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From funk to Fishbone, bass wizard Mike Zabrin reveals creative influences for new album
(Published: December 27, 2015)

Q: What is the primary inspiration for Funktastic, which is quite eclectic in musical styles?

A: I wanted to put out an album that would achieve a deeper listening experience when listened to from start to finish. The first track, "(You Are) Extraordinary," is a R&B/neo-soul track with a rapper. By the second half of the album, like on "The Other Side," horns are introduced and Kendra Foster from Parliament is singing.

I grew up inspired by artists who use jazz as a platform to branch out into other styles of music. I wanted to achieve different genres with the same musical depth and complexity.

Q: How long did you spend composing the songs before recording the album? What was that process like?

A: I spent about two years making Funktastic. When I was in music school I joined as many ensembles as I could so I was always being inspired by different musicians. I would go to school during the week, and spend my weekends recording new ideas.

Sometimes I would write a melody on my bass and not think about it again. Then if I remembered how to play it a few months later, I knew that it was good enough to record. In the studio some songs started off as just a bass and drum track. I would call up musicians that I had already been gigging with to lay down parts.

I guess the end product of all my songs often turns out to be very collaborative one, which keeps it fun for me. With Funktastic, I found myself often writing for vocalists. I loved the idea of giving them complete creative freedom.

Q: When did you learn to play the bass?

A: I started playing bass when I was 15-years-old. I had already been playing electric guitar for a couple of years and had auditioned for the school jazz band. The director told me that someone more advanced then me had been chosen for the jazz band.

I was disappointed, but he said if I want to play something similar and with two strings less, that they still had a spot open for the bass. I remember my orchestra teacher saying, "It's going to take me all day to restring this upright bass and make it left handed for you so you better not quit!"

Q: How were you able to get Norwood Fisher of Fishbone to play on your album?

A: That's a funny story. I teamed up with my friend and ringleader of The Big Ol' Nasty Getdown, John Heintz, to help co-produce a couple of tracks for Funktastic. He flew me out to Los Angeles where I found myself in the studio with some of his session musicians, including Kendra Foster (Parliament Funkadelic), Michael Ray (Kool & The Gang), and Norwood Fisher.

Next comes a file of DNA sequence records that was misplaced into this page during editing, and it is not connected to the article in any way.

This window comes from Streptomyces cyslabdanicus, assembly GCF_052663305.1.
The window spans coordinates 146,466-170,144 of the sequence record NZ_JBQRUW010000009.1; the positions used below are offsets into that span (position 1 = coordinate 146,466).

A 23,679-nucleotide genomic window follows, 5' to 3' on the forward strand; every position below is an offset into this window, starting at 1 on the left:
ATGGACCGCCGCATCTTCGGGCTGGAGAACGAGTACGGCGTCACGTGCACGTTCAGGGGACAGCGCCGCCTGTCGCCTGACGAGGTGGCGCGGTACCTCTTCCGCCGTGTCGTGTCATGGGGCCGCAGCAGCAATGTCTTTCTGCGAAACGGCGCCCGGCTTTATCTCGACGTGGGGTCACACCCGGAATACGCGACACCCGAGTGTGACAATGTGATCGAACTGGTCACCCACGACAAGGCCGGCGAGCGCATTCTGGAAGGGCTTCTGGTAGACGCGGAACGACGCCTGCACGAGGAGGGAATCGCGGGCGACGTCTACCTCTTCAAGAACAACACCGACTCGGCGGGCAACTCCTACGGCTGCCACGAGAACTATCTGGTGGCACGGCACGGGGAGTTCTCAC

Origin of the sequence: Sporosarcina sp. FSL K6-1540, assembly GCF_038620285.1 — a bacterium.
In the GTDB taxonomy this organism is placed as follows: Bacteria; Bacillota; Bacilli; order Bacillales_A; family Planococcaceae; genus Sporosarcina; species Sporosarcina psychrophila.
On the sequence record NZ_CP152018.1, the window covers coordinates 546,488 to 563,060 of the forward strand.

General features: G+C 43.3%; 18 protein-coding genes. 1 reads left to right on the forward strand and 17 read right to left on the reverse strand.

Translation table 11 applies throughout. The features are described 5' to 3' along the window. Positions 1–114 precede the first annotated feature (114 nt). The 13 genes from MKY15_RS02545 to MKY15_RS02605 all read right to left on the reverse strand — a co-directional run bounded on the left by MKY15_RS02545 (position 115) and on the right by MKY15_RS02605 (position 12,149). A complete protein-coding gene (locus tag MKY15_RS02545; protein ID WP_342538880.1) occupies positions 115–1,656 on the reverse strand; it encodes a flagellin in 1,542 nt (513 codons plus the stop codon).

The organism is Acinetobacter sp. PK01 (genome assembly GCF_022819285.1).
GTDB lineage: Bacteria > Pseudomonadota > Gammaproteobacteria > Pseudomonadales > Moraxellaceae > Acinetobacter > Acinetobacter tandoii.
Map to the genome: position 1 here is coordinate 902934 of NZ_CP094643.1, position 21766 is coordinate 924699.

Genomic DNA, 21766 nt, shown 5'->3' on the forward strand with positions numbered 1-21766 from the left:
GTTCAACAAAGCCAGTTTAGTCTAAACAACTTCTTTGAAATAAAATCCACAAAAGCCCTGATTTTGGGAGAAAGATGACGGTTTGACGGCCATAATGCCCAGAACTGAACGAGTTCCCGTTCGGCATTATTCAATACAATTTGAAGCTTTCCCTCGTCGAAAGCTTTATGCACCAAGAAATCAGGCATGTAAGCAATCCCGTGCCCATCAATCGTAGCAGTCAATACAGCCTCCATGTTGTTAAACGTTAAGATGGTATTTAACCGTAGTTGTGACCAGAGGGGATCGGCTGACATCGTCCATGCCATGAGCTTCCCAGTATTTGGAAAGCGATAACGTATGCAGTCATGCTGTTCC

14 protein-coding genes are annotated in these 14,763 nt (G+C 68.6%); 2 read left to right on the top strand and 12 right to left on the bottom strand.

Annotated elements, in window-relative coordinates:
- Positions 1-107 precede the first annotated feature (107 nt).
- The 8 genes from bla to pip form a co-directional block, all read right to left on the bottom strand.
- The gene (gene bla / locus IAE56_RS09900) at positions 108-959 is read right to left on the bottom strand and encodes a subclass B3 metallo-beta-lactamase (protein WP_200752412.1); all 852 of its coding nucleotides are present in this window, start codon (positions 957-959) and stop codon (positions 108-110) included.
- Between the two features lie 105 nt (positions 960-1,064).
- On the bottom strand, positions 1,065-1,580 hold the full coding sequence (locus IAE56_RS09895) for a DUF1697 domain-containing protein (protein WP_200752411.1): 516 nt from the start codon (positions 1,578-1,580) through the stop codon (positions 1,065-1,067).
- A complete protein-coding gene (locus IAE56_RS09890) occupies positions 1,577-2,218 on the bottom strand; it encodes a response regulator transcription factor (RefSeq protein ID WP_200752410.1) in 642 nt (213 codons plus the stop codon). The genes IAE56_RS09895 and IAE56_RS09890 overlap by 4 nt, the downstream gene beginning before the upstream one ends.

I've always been inspired by Norwood and thought it would be really cool to have him sing on a track that I played bass on. The tune with Norwood on it is called "Fact Fiction."

One of my favorite memories is bringing him into the studio for the track I wanted him to sing on and watching him listen to it for the first time. I was watching his head bob back and forth and said, "so, Norwood, do you dig the track?" He took off his glasses and screamed "fuck, yeah!" and ran to the vocal booth. I went to his band's rehearsal later that night and he yelled, "Get your bass out and plug in man!" One of the nicest guys you can ever meet.

Q: Creatively, how have you evolved through the years?

A: Throughout all of the different jobbing gigs I do and the gigs being a band leader, I have evolved by playing music in the "big picture." No matter if it is a slow bass line or a fast bass lick, it has to propel the music forward. Part of growing on your instrument can sometimes mean what knowing not to play.

Q: When did you decide to become a musician, and who were your biggest artistic influences?

A: I knew I wanted to be a musician when was 13-years-old, the day my parents bought me an electric guitar. It's funny; I remember being in high school and being completely shocked that other kids didn't know what they wanted to do with their life.

When I was growing up I was really into blues (Albert King, Otis Rush, etc.) There is no better way to ground yourself as a bass player then learning blues lines. My biggest inspirations now include Jeff Berlin, RH Factor, Snarky Puppy, Michelle Ndegeocello, John Patitucci and Bootsy Collins.

More Information: http://www.mikezabrinmusic.com/

Submitted By:

Wavelength


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